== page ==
I learned about this new add-on from the website- a great resource for educators looking to use technology in the classroom.  Richard Byrne, the author of, recommends using the word cloud generator with students in a multitude of ways (CLICK HERE).  I see this as a great tool to have students self-assess their writing by creating a word cloud which can show them the frequency of words in their document.

    Students can make adjustments for words that are overused or use the "Define" tool to find synonyms for commonly used words.  Check out the screenshots below to get an idea of how this works.

Select "Add-ons" and "Get Add-ons"

Search for "Tag Cloud Generator" and click "+ Free"

After the Generator has been added, access and enable it
by clicking "Add-ons" and choosing "Create Tag Cloud"

Friday, October 17, 2014

ITEC Fall Conference 2014


I got a chance to attend the Tuesday sessions of the ITEC Fall Conference this week, and pulled away with some great thoughts and resources for integrating technology in the classroom.  Of course, finding time to implement, play, and plan with these tools is always a challenge.  With that said, here's a link (CLICK HERE) to the session handouts for the entire conference for presenters that added their materials.

I am also adding a link (CLICK HERE) to the videos of the keynote speakers (Adam Bellow of EduClipper and Peter H. Reynolds, author of The Dot).  Take your time with these and make an effort to check out the presentation materials throughout the next month or two.  If you have any questions, please feel free to ask your colleagues (me included) about sessions we may have attended.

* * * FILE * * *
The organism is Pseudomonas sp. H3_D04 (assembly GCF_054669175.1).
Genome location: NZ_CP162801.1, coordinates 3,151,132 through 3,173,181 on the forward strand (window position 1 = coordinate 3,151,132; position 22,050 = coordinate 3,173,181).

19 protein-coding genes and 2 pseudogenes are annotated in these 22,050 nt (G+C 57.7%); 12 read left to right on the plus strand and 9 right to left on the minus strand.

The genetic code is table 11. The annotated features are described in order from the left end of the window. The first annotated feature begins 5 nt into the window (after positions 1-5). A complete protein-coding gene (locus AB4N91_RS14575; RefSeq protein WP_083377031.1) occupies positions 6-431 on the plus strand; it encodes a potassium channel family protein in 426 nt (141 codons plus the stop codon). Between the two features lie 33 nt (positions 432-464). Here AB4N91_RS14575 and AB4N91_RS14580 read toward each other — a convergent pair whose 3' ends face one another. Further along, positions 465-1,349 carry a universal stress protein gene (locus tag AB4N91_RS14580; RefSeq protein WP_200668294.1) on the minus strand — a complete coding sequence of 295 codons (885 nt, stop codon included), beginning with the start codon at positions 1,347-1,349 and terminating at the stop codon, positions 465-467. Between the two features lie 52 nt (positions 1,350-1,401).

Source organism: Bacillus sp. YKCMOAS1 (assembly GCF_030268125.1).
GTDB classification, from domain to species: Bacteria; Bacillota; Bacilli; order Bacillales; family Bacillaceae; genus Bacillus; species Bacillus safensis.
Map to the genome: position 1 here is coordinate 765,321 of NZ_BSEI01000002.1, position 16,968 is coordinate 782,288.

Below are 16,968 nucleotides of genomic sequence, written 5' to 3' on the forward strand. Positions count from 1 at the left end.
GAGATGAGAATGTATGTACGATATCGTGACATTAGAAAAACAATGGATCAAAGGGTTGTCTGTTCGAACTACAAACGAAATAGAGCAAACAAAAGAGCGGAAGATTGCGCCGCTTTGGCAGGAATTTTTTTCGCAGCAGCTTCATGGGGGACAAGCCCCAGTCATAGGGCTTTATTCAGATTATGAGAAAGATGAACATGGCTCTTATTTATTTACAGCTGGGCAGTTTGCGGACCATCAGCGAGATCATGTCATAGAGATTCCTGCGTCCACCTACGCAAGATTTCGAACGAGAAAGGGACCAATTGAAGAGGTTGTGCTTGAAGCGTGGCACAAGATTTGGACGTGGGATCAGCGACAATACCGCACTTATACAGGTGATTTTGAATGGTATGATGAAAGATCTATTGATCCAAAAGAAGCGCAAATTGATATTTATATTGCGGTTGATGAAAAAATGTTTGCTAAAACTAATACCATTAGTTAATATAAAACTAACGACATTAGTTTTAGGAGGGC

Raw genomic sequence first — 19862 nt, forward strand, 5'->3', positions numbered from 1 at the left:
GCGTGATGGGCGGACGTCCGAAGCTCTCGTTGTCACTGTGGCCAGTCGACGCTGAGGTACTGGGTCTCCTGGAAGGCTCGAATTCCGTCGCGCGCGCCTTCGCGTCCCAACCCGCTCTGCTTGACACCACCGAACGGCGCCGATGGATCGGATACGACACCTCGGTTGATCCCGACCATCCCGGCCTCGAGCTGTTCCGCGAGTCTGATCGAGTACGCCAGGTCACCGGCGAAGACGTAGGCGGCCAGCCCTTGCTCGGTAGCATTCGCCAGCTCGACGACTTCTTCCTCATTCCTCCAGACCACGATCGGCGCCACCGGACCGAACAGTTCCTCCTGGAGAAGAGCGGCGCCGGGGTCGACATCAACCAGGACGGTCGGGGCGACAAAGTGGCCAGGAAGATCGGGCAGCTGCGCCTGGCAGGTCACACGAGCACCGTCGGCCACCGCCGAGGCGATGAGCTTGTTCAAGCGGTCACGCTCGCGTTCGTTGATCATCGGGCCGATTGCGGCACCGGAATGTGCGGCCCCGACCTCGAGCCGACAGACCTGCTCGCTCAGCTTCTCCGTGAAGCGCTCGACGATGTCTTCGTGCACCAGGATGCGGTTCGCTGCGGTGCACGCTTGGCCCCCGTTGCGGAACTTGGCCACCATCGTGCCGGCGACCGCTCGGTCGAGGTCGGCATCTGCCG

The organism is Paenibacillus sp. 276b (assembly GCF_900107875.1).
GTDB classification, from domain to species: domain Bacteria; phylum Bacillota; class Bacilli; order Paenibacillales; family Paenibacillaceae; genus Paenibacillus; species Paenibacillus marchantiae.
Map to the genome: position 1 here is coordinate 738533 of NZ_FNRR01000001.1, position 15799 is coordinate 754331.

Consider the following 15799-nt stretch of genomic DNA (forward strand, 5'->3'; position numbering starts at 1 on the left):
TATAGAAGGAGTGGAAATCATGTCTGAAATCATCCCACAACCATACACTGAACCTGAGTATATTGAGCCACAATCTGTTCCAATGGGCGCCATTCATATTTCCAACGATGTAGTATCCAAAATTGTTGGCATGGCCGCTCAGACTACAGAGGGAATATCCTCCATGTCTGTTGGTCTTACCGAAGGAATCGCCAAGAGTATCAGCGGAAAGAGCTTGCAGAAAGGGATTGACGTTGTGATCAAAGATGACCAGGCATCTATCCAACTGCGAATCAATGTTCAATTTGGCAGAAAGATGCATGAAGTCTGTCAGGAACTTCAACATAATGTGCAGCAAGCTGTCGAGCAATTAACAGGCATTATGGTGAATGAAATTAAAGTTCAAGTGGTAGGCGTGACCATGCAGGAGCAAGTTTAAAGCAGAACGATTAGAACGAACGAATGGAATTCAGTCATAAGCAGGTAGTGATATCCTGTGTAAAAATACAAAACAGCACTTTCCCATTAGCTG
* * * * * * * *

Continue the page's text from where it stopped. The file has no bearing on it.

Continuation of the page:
Thursday, October 9, 2014

Creativity in the Secondary setting

       A couple of weeks ago I got to work with a group of secondary educators looking at Creativity in the Iowa Core and how we can use iPads to foster creativity in our students.  One high school teacher wanted to allow his students to use iPads to present over a historical figure.  The students were allowed to choose the app that fit their presentation, then shared their presentations publicly on the web for feedback and evaluation.  One student used an app called Shadow Puppets- her presentation is embedded below:

Another student used Educreations to talk about parts of MLK, Jr's life that inspired her.

A junior high teacher allowed her history students to present their research on explorers by either creating a Weebly website, a musical parody, or an iMovie news broadcast.

Click here for the lyrics to "All We Do is Boat" parody of "All We Do Is Win"- Awesome!

 What a fantastic way to engage our students and get them thinking critically about presentations, choosing the "right" tool or app, and collaborating to create something unique and powerful!

Monday, September 29, 2014

North Tama Iowa Core Universal Construct PD Resources

  The resource, article, and video links are listed below for North Tama's PD afternoon looking at the Iowa Core Universal Construct (and one of the 4 C's of the common core) of Student Collaboration (Click Here for Core reference).

1) Sarah Brown Wessling's Teaching Channel video on "Improving Teacher Practice"